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How to Fertilize a Tropical Plant

feuille séchée de dieffenbachia image by Unclesam from

A large percentage of houseplants have tropical origins. Whether you grow a split-leaf philodendron, a coleus, an orchid, Ficus benjamina or African violet, you’re bringing a member of the tropical plant family into your home. If you live in southern Florida, Hawaii or another area in USDA climate zone 10 or higher, you can grow tropical plants outdoors. Tropical plants benefit from periodic fertilizing to keep them strong and healthy and producing the flowers you want.

Fertilize indoor tropical foliage plants with a balanced fertilizer once every two weeks between early spring and late summer, according to the Texas Master Gardener website. Purchase a plant food with an N-P-K ratio of 10-10-10 or higher and follow label instructions for mixing and applying it.

Feed potted tropical plants that you grow outdoors for their foliage, such as dieffenbachia and philodendron, with a balanced plant food twice each year—in early spring and later in early summer. You can keep plants such as these outside in summer and bring them indoors for the winter.

Give flowering tropical houseplants, such as orchids, one dose of balanced plant food soon after you purchase or repot them. To stimulate flowering, switch to a low nitrogen, or blossom booster, plant food in spring or as soon as you notice small flower buds forming.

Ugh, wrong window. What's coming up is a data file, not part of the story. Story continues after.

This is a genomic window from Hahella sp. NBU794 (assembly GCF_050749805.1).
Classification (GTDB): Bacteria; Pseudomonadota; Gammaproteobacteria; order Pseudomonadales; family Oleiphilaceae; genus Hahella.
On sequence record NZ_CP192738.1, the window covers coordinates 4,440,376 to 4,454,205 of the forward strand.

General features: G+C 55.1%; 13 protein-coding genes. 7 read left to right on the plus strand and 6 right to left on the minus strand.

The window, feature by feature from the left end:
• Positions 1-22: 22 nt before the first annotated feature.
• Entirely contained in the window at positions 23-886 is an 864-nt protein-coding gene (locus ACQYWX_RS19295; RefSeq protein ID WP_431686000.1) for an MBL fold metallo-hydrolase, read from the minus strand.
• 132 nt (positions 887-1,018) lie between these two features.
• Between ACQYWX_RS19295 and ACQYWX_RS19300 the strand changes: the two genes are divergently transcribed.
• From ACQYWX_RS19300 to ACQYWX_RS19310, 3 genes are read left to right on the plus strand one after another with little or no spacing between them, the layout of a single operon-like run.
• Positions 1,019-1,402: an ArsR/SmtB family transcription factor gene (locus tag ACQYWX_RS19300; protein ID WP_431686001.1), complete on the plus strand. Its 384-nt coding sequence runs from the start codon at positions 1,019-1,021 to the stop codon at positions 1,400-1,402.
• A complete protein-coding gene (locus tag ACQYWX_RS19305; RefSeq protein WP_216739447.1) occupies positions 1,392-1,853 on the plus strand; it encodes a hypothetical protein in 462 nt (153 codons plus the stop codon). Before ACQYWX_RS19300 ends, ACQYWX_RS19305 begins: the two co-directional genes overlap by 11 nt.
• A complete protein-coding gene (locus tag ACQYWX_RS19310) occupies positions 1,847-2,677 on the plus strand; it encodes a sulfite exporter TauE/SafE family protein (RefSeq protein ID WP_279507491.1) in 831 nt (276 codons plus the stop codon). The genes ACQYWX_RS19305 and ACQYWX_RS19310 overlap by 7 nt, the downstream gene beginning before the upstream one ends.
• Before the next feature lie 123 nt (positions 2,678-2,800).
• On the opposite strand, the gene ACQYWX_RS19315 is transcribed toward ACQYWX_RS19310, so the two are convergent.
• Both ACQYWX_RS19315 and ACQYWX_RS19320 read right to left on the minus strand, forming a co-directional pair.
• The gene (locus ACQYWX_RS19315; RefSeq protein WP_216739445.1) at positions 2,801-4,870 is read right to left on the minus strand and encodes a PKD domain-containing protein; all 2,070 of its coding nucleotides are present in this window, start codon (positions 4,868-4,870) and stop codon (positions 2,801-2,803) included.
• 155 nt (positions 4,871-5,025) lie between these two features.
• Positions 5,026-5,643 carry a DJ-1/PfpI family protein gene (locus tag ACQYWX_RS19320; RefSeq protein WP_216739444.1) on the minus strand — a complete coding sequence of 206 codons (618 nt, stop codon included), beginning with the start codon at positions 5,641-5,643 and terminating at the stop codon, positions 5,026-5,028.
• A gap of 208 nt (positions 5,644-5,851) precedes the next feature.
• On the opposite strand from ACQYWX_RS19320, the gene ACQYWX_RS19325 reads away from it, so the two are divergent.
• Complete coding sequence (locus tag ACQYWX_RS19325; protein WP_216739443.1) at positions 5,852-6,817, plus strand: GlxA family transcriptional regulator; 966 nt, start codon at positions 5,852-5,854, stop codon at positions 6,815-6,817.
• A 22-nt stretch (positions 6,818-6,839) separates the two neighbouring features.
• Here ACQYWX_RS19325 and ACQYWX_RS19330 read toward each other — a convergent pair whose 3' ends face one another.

Fertilize tropical plants that grow in the ground outdoors year-round with a balanced plant food if you live in a tropical area. For example, bananas need a monthly feeding with a food having an N-P-K ratio of 8-10-8. Give mature bananas between 1 and 2 lb. of fertilizer every time you feed them. Hibiscus, on the other hand, require a frequent, light application of balanced fertilizer. Different tropical plants have different needs, so it’s best to do a little research to learn what is best for the plants in your garden.


Tropical plants that are native to the area where you live need little, if any, additional fertilizer, other than what they receive from the soil and plant material that drops at their root zone.

Organic fertilizers, such as fish emulsion and worm castings, are as good for feeding tropical plants as chemical fertilizers.


Avoid overfertilizing your tropical plants because too many nutrients are worse for them than insufficient nutrients.

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